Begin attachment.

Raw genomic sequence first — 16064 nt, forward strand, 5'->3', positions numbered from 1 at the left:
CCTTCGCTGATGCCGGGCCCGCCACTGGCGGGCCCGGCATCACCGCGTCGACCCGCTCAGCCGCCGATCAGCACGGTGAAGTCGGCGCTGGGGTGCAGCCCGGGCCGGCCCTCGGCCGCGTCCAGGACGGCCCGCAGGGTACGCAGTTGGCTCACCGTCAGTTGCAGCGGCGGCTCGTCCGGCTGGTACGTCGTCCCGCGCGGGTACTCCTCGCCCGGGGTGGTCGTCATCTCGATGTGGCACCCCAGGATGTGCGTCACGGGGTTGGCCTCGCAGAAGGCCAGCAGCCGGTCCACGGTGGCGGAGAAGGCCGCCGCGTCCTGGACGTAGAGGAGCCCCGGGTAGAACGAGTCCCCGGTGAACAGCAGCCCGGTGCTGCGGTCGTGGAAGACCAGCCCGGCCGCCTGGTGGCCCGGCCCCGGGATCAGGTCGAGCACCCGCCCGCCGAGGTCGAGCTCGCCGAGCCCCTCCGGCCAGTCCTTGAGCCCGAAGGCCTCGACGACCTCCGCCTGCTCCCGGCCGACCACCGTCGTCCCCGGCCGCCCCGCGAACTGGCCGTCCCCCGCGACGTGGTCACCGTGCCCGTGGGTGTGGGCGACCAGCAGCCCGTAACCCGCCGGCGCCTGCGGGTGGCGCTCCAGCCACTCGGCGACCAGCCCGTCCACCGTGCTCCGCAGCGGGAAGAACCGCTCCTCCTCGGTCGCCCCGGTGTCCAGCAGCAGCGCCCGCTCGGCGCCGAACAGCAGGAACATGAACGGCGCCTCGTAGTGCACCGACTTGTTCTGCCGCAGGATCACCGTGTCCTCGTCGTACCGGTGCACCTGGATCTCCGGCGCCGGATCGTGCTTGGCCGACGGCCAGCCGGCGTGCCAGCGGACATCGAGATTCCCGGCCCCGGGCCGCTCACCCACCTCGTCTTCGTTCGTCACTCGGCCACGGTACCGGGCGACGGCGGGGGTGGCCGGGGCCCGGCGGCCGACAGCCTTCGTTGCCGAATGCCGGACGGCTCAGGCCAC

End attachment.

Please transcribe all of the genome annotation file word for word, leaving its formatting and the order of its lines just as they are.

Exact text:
Raw genomic sequence first — 16064 nt, forward strand, 5'->3', positions numbered from 1 at the left:
CCTTCGCTGATGCCGGGCCCGCCACTGGCGGGCCCGGCATCACCGCGTCGACCCGCTCAGCCGCCGATCAGCACGGTGAAGTCGGCGCTGGGGTGCAGCCCGGGCCGGCCCTCGGCCGCGTCCAGGACGGCCCGCAGGGTACGCAGTTGGCTCACCGTCAGTTGCAGCGGCGGCTCGTCCGGCTGGTACGTCGTCCCGCGCGGGTACTCCTCGCCCGGGGTGGTCGTCATCTCGATGTGGCACCCCAGGATGTGCGTCACGGGGTTGGCCTCGCAGAAGGCCAGCAGCCGGTCCACGGTGGCGGAGAAGGCCGCCGCGTCCTGGACGTAGAGGAGCCCCGGGTAGAACGAGTCCCCGGTGAACAGCAGCCCGGTGCTGCGGTCGTGGAAGACCAGCCCGGCCGCCTGGTGGCCCGGCCCCGGGATCAGGTCGAGCACCCGCCCGCCGAGGTCGAGCTCGCCGAGCCCCTCCGGCCAGTCCTTGAGCCCGAAGGCCTCGACGACCTCCGCCTGCTCCCGGCCGACCACCGTCGTCCCCGGCCGCCCCGCGAACTGGCCGTCCCCCGCGACGTGGTCACCGTGCCCGTGGGTGTGGGCGACCAGCAGCCCGTAACCCGCCGGCGCCTGCGGGTGGCGCTCCAGCCACTCGGCGACCAGCCCGTCCACCGTGCTCCGCAGCGGGAAGAACCGCTCCTCCTCGGTCGCCCCGGTGTCCAGCAGCAGCGCCCGCTCGGCGCCGAACAGCAGGAACATGAACGGCGCCTCGTAGTGCACCGACTTGTTCTGCCGCAGGATCACCGTGTCCTCGTCGTACCGGTGCACCTGGATCTCCGGCGCCGGATCGTGCTTGGCCGACGGCCAGCCGGCGTGCCAGCGGACATCGAGATTCCCGGCCCCGGGCCGCTCACCCACCTCGTCTTCGTTCGTCACTCGGCCACGGTACCGGGCGACGGCGGGGGTGGCCGGGGCCCGGCGGCCGACAGCCTTCGTTGCCGAATGCCGGACGGCTCAGGCCAC